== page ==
We went all out this year & ordered the monogrammed Easter baskets from Pottery Barn for the three grandkids.  Of course, we waited until a week before Easter when they mark all Easter paraphernalia down 20%, & offer free shipping.  Yes please!  If I am consistent in only one thing, let it be said that I do not, DO NOT, pay Pottery Barn's outrageous shipping charges.  

I knew Sunday morning would be tricky, or trickier, because Lionel Richie is wrong; there is nothing easy about Sunday morning, ever . . . unless you have no small children & sleep in on Sunday & drink coffee at your leisure instead of rising to worship the Lord.  I guess that would be easy.  I did my part Sunday morning.  I got up early & was dressed & sitting & drinking coffee by eight o'clock.  I had to wake both kids at eight thirty, & then shove Reagan's basket in her face, quickly proclaim joy over the Easter Bunny's visit, & then enlist Trey to drag her away from her new goodies & get her teeth brushed, hair combed, etc., etc.  Keep in mind that in the middle of all this, I am checking her blood sugar & injecting her with insulin.

Jessica took these of the babes in Bible class Sunday morning:

I had high hopes for some nice Easter Sunday afternoon pics.  Silly, silly me.       

I quit asking her to smile after these. 

Naturally we had to put the babes in the monogrammed baskets . . . 

He was okay with the basket situation until Reagan came over & got in on the action:

Not one to be outdone . . . 

The men were enthusiastic about all the picture taking:

Waiting while Nana & Papa hide eggs for her in the front yard:

 She was the solo hunter, but she moved with purpose & showed signs of speed & agility you'd not expect from the daughter of two slow white people:

Post-hunt, it was family photo fail time, & fail we did.

We took a few & then realized a Tahoe doesn't make for the best backdrop . . .  

So we shifted, & when reviewing these, realized the Tahoe really wasn't the big issue . . . 

When I sat down with all these pictures to upload & thought about the weekend, one word came to mind: stains.  We are kind of ridiculous about Easter.  And by we I mean mothers of young children whom we dress in expensive outfits that will look wonderful in pictures, but are not otherwise functional attire for small people who eat with their hands &/or have no concept of a toilet; we who stalk Pottery Barn's website, pouncing when they offer to ship overpriced baskets & liners monogrammed with our children's names to our front door for free.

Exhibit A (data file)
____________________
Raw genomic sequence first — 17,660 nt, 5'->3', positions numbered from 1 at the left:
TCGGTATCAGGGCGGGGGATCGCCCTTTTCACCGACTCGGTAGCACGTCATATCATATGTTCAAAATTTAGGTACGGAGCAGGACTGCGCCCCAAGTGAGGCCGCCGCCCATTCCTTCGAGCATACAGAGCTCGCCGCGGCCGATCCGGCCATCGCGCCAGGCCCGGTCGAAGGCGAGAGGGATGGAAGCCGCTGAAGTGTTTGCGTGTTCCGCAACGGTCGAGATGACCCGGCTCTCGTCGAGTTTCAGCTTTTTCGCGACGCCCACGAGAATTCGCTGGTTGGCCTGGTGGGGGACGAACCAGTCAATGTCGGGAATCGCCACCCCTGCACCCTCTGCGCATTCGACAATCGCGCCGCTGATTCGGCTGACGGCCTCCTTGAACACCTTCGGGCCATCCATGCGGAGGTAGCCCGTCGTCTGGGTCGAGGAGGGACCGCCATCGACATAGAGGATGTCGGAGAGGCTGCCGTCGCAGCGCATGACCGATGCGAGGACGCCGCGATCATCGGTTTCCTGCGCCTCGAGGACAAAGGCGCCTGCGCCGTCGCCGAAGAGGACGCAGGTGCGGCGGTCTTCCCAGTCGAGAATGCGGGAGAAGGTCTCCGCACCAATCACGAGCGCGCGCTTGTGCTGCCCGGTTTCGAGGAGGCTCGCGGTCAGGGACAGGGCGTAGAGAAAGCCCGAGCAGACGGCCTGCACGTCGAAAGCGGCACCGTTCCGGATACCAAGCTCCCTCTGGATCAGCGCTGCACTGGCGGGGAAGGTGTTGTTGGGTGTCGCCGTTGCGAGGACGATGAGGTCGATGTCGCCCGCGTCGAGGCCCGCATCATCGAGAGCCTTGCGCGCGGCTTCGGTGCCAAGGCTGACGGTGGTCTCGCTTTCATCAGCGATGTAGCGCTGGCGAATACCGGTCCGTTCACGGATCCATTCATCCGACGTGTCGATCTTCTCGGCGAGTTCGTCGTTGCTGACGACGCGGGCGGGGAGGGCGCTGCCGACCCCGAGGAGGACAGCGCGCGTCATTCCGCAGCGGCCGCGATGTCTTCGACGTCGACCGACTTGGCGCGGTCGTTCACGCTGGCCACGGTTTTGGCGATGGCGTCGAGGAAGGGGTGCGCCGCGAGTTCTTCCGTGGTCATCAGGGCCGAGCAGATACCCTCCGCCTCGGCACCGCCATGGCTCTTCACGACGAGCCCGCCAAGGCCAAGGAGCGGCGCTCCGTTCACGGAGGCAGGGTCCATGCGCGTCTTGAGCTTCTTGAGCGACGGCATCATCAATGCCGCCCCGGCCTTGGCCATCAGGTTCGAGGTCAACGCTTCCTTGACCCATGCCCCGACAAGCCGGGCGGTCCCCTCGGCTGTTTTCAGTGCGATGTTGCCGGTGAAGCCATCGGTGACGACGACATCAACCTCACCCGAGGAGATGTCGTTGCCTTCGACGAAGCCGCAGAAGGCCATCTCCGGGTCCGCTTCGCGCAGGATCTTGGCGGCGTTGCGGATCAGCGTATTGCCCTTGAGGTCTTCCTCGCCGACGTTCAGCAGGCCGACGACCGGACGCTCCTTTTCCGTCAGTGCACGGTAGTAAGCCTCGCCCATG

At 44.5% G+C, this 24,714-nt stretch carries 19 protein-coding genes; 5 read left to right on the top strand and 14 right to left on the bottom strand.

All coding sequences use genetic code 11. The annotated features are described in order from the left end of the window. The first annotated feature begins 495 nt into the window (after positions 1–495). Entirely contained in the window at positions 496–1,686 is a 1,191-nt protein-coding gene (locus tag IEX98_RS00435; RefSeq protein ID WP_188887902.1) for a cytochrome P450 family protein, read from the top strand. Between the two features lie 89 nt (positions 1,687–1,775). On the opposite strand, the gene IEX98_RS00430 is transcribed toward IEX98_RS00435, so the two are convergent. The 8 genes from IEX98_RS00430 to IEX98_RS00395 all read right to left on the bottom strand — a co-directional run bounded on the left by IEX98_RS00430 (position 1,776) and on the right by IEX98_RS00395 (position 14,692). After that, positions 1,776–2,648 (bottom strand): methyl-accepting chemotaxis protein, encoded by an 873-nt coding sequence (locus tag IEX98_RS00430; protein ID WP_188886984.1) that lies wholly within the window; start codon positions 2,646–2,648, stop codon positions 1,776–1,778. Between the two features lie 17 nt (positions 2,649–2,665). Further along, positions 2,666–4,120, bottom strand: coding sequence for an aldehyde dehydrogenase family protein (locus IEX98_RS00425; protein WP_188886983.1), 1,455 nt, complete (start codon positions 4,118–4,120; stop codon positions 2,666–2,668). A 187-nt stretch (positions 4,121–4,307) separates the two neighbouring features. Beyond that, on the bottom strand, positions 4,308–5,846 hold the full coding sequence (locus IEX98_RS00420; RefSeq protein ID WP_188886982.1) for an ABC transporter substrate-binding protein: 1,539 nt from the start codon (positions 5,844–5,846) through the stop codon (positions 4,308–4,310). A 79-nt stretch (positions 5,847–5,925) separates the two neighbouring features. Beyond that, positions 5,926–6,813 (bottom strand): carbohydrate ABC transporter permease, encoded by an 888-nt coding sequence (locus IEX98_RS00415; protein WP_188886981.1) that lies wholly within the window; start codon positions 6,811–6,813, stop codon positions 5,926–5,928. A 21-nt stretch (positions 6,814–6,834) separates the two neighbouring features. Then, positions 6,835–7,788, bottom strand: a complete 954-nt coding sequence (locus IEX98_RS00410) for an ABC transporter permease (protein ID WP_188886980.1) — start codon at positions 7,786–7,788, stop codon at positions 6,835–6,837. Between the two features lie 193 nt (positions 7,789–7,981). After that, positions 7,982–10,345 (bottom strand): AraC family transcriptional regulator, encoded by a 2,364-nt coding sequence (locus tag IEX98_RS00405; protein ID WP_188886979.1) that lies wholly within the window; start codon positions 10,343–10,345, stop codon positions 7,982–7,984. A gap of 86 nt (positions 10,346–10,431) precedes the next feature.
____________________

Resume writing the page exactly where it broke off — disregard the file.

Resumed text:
More than once this past weekend, I found myself in full out fret mode.  I worried that the eggs Reagan dyed would stain her brand new monogrammed basket liner, or her new dress (her new Feltman Bros. dress), or both.

The dress:

I worried that the moment I dressed Henry in his Feltman Bros. outfit, something would come out one end (or the other) that would stain it, ruining all the perfect family photos we would take after Easter lunch (ha!).

Here's what happened Sunday morning.  First, when I attempted to dress Henry, it became apparent that he wasn't going to fit in his outfit.  There was no more maybe about it when one of the buttons sprang free from the threads confining it & flew across his room.  To use my Papaw's word, Henry is "solid," & this outfit didn't accommodate his recently acquired solidity.  I was given the outfit as a gift, so it wasn't bought specifically for Easter, but it would've been perfect.


Simply perfect with these shoes:

Henry did wear the shoes with another, suitable plaid short / sweater vest ensemble that was cute.  I am not going to tell you what Trey said about these shoes; let's just say it was not politically correct.